Volunteers provided vital health services to patients in need

The Seattle-King County Clinic is a critical resource for the community, and this year was no different.

From February 13–16, thousands of community members were able to get medical, dental and vision care free of charge at the Seattle Center, thanks to thousands of volunteers.

Project Access Northwest was proud to participate again in the vision area, helping people get follow-up care for issues like cataracts and glaucoma.

This year, more than 3,300 people who have no other resources to obtain care were able to access services.

Though a more comprehensive report on the clinic will be published in the spring, it's clear that many patients were well cared for and that the Clinic met its other goals:

  • Generating greater awareness about the realities of our health care system
  • Deepening our connection to underserved communities
  • Prompting further discussion and collaboration around solutions to the health care crisis
  • Connecting patients to resources in the community that can provide continued care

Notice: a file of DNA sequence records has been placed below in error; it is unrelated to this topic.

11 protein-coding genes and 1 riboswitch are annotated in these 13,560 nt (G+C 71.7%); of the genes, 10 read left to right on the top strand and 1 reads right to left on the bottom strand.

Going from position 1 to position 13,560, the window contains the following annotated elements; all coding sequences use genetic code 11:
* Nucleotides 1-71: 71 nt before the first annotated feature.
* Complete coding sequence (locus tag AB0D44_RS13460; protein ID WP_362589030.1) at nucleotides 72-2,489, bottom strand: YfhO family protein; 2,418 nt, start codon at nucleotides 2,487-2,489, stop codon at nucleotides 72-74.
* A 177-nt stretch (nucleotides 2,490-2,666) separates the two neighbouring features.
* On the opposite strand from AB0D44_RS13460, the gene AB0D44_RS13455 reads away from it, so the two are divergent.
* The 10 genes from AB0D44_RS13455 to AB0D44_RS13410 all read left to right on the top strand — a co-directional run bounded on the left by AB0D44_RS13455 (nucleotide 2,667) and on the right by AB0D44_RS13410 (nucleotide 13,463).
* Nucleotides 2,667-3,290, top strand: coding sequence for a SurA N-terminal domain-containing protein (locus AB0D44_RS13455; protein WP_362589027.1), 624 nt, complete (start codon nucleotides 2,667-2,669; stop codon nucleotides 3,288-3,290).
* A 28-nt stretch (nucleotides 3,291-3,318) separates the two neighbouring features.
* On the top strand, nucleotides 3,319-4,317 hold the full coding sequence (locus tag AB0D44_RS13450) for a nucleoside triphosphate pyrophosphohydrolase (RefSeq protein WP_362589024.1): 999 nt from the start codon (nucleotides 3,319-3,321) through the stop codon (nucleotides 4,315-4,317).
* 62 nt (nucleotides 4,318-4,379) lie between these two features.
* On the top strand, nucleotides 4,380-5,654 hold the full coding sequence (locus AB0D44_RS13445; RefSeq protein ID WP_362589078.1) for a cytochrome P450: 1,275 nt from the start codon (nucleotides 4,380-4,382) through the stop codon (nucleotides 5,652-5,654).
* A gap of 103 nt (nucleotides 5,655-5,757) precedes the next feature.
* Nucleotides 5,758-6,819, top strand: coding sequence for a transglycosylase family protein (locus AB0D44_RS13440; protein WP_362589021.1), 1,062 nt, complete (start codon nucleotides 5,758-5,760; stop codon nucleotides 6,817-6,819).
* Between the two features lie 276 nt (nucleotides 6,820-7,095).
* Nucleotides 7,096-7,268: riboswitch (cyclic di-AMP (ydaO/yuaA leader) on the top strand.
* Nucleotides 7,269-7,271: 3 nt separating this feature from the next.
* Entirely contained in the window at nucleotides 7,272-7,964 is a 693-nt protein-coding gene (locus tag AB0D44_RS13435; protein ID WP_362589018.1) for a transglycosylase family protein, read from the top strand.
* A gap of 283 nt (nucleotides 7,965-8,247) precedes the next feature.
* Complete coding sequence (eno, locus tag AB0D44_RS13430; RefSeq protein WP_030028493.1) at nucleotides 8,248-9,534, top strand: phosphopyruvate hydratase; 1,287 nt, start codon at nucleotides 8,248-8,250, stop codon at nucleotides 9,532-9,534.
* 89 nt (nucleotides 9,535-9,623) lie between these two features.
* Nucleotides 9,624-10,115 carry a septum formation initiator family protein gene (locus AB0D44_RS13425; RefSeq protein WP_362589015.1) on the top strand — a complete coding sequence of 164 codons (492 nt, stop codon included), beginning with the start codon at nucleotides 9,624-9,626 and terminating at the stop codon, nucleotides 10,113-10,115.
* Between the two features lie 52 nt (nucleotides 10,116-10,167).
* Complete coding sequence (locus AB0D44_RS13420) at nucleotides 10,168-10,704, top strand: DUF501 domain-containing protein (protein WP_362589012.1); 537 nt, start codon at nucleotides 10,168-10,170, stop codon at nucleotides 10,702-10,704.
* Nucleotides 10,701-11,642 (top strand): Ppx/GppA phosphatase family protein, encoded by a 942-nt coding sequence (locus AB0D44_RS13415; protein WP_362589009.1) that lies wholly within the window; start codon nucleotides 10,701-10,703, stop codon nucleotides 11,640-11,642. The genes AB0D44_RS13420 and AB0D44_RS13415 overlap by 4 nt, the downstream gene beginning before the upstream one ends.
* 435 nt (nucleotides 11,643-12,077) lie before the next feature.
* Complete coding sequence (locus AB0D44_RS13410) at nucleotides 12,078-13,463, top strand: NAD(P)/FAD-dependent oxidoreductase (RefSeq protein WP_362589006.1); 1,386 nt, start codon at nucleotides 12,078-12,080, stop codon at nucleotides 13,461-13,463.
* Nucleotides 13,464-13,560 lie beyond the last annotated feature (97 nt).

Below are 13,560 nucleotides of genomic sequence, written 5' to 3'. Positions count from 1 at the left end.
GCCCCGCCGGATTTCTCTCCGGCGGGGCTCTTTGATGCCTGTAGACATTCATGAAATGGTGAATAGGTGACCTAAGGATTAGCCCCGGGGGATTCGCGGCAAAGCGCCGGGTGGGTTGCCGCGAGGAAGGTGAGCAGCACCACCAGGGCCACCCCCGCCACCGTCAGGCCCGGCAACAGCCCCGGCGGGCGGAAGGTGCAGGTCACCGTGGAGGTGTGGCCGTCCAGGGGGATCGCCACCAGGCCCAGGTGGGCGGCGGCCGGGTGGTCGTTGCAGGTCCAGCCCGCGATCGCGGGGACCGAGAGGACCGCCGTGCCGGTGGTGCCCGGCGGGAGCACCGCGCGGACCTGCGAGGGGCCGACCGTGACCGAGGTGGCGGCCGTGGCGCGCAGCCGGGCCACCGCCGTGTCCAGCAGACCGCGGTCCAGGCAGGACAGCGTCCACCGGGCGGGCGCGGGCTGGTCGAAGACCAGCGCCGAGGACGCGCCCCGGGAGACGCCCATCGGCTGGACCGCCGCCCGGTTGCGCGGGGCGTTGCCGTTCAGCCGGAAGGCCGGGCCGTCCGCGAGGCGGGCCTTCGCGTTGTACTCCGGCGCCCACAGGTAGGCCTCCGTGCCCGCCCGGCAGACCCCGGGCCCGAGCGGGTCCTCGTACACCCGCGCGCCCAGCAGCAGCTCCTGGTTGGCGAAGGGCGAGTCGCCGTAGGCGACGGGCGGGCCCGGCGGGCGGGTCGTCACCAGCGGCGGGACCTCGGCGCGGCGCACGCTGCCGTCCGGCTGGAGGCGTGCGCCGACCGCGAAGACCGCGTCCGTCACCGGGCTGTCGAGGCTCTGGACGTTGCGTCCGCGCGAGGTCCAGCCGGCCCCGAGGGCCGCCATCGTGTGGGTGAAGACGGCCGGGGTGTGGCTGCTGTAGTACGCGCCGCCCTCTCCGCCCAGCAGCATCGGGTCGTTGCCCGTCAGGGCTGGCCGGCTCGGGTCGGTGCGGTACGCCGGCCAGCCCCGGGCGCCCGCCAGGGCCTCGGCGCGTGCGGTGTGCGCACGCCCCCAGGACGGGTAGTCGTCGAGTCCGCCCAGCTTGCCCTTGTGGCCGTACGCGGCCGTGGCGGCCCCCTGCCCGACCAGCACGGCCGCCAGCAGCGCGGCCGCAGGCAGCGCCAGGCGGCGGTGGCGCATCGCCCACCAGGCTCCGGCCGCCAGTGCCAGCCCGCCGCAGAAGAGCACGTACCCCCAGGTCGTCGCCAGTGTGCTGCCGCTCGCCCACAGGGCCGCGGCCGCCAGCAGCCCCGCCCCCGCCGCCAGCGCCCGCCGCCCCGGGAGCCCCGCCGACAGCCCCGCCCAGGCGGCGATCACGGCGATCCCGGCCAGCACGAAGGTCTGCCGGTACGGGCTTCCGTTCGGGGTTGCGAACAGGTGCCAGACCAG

• Inspiring volunteerism

Project Access Northwest staff members and volunteers worked more than 12 hours per day for four days to ensure care to this vulnerable population. We arranged for 93 patients to obtain additional follow-up care that would not otherwise be available.

“The SKCC project is particularly meaningful to me as so many patients attending simply have not had access to services to address their health (ophthalmology) needs, especially in such an efficient and non-judgmental setting,” says Molly James, Specialty Care Coordination Manager at Project Access Northwest. “SKCC provides a phenomenally organized, accepting program that meets the needs of the community in a unique way.”

Project Access Northwest looks forward to again partnering with the clinic in 2021 and remains deeply appreciative to be part of something so meaningful in the community.